Matt Saleh: We didn’t know how much we had in common musically until we started playing together. We maybe have gotten heavier as time’s gone on and we share bands with each other, we read biographies of musicians. We read Rick James’, we read the Black Sabbath biography. We’re going to read the Mötley Crü bio. So, we’ve been learning as we go what we have in common, which makes the music cooler and sometimes heavier.
We have a new album coming out in May that’s heavier than some of the other stuff we’ve released before it.
Is it going to be a full-length or another 3-song EP like you’ve been doing in the past?
Tom Gehlhaus: Another 3-song EP. We’ll do the album once someone gives us a little money [Laughs].
What do you guys like about the shorter, 3-song format?
TW: Everything that we’ve been doing has been premeditated and calculated. It’s with a purpose in mind. We want to make sure that as musicians we wouldn’t let the lack of being signed to a label, or not having a lot of financing stop us from making great art.
We said, “Okay we might not be able to make a full length album, but lets think of this as a full length album.” You essentially can put all our EPs together and it will give you a full length, and it will share a story of our growth as musicians and our connection of educating ourselves on the history of rock and roll.
As far as stuff we’ve been surprised about, we’ve been surprised about the reception. Being able to be on BBC radio in London, without being signed. Getting a 2-page spread in Classic Rock Magazine that will be on April shelves, being on cable on national television with TLC. So many things have happened to us and it’s been great because everything we’ve done has been independently. Even landing this Paramount show is a really big thing for a band. This has been our dream to keep having bigger and bigger shows and to play for a lot more people.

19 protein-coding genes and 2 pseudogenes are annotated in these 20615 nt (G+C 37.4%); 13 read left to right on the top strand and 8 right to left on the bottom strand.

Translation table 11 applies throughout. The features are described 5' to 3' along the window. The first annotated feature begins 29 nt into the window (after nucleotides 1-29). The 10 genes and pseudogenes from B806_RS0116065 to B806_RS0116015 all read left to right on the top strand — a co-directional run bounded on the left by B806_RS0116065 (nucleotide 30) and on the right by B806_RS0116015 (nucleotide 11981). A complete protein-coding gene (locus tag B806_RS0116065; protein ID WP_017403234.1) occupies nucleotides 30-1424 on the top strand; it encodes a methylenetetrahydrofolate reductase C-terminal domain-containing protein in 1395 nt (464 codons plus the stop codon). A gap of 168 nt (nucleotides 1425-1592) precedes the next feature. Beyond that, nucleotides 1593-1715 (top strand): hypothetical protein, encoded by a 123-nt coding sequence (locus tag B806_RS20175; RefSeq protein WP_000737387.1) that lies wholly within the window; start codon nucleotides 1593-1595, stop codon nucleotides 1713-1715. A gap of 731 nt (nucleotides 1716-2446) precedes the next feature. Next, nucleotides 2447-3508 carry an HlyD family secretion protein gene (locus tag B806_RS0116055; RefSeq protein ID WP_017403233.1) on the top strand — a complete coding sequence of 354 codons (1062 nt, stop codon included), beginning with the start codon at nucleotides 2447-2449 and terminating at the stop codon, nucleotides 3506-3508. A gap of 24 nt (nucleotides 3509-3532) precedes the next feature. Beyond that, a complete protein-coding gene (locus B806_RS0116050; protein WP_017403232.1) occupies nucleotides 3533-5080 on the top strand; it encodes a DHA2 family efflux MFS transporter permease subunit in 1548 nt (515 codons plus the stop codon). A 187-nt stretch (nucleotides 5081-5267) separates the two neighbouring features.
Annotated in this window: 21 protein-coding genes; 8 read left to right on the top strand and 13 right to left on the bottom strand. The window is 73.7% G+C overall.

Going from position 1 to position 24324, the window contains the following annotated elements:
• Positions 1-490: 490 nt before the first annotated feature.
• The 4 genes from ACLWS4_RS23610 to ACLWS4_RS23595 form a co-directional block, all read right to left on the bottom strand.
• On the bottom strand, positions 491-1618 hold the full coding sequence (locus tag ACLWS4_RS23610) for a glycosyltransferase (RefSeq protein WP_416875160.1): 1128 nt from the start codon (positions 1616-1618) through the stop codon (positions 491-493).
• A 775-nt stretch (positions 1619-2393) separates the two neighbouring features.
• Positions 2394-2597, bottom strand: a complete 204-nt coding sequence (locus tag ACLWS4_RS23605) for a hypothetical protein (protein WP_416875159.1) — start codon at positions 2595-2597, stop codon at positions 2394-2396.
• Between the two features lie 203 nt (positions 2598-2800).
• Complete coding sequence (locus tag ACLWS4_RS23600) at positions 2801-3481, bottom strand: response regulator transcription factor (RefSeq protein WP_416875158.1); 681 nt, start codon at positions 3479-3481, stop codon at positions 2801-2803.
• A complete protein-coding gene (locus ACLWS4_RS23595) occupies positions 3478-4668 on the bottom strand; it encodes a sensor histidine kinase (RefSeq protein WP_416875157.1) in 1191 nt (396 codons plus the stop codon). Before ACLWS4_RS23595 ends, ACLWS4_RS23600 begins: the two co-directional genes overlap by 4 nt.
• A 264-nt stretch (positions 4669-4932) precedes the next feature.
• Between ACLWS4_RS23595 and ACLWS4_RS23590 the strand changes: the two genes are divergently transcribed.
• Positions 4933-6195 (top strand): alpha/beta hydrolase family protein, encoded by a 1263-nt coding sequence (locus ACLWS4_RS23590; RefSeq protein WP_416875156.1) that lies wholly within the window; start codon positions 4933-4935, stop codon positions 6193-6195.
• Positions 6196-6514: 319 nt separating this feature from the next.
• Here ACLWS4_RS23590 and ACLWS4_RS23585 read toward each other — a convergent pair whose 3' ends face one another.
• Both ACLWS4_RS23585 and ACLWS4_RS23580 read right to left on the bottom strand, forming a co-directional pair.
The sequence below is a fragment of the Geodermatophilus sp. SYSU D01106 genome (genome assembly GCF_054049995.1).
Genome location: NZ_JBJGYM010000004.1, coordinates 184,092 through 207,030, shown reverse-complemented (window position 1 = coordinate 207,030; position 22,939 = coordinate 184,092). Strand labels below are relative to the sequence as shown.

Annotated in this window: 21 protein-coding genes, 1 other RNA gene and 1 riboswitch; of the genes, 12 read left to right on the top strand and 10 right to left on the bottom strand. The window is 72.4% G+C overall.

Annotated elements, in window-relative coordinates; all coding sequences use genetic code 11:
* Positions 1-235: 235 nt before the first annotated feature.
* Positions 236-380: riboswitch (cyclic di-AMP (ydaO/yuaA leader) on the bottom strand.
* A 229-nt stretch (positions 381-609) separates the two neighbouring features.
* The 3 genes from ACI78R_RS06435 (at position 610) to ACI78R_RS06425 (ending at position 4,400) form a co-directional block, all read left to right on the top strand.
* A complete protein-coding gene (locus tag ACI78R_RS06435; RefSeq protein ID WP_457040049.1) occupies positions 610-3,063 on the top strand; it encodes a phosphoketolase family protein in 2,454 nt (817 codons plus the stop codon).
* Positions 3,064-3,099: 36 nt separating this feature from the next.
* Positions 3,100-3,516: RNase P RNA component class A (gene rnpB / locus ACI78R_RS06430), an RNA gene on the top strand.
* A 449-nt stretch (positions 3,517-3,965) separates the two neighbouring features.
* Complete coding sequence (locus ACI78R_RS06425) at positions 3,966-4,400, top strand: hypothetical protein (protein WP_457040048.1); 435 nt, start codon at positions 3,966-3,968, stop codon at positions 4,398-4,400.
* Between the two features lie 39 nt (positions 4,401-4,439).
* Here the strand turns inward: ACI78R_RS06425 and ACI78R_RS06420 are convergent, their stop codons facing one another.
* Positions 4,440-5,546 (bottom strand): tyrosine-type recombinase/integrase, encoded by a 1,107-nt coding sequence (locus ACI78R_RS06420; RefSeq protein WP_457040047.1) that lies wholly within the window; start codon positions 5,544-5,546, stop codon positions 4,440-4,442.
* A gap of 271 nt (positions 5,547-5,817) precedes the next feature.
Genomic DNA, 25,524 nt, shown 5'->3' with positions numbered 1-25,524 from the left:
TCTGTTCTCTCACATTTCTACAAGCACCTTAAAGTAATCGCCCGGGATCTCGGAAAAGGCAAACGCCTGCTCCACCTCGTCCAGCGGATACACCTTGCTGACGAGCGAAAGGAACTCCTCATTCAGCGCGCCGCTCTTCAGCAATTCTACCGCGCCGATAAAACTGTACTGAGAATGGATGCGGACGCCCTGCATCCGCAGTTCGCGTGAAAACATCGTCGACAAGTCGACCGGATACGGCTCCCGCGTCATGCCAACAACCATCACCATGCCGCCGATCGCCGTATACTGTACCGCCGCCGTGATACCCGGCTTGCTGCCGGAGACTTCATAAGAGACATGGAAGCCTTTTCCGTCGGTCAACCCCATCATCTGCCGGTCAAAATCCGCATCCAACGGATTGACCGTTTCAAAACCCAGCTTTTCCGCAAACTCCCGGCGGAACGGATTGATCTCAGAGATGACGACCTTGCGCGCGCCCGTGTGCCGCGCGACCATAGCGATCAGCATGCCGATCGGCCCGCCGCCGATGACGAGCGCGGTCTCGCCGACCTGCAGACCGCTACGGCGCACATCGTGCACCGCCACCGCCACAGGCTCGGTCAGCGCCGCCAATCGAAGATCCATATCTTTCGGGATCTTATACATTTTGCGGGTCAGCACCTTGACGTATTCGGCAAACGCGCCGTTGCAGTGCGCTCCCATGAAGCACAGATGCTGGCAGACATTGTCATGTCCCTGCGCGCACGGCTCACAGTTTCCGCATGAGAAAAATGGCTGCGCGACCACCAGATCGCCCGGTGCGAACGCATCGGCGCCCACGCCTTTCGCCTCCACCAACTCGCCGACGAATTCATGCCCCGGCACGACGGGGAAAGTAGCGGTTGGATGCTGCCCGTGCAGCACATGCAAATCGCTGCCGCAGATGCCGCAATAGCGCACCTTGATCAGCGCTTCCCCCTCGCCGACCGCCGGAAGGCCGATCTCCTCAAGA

And we’ve noticed people from the soul community and the r&b community and even the heavy metal guys, they all respect what were doing, which is different for a band that is playing rock & roll.
What are some of your musical influences, in terms of the sound you are creating as a group?
TG: We all have our different flavors that come together. I’m more about the soul, rhythm, R&B type of guy.
AQ: I’m definitely more rock with hip hop and R&B mixed into it.
TW: Matt is really our aficionado in terms of the heavy metal, the Sabbath, the doom metal. And I really bring forth the blues and the psychedelic rock of the ’60s, ’70s, and ’50s. That’s kind of been the hybrid of our sound. Each person brings in those influences to give us what we do.
That’s why we have an EP like Call Me that’s retro R&B, and then we have DIG This! which is like ’70s funkadelic, psychedelic rock. And the project we have getting ready to come out is definitely heavy blues-rock inspired. But everything has to have a groove. And that’s what differentiates us from a lot of bands.
Can you guys tell me a little more about this upcoming EP?
AQ: It’s coming out late May. It’s called Cruda, which basically means raw. What we’ve been trying to do is bring musicianship back to music, and making music raw again. We’re all playing instruments and creating songs without using a computer. We’re actually real musicians who play real instruments who write real songs.
TG: It will be mastered by Howie Weinberg, and Howie Weinberg pretty much did everything the last 30 years including Metallica, Nirvana, Chili Peppers Deftones, you name it, the list goes on and on. So this is it. This is going to be our best production to date with this EP.
TW: We’re all in the same room together when we’re recording. And we recorded it all on tape, which is perfect for a band like us with a retro vibe. Anyone who’s into that aesthetic, you’re going to really get that old-school feel because we’re doing it the way that our heroes recorded back in the day.
When you’re not using computers, those vocals you hear, those are all [Alysia’s] vocals. There’s no auto tune and all that shit. We pride ourselves on that because you want to let people know that they’re not getting something that’s been thrown together. That we’re different.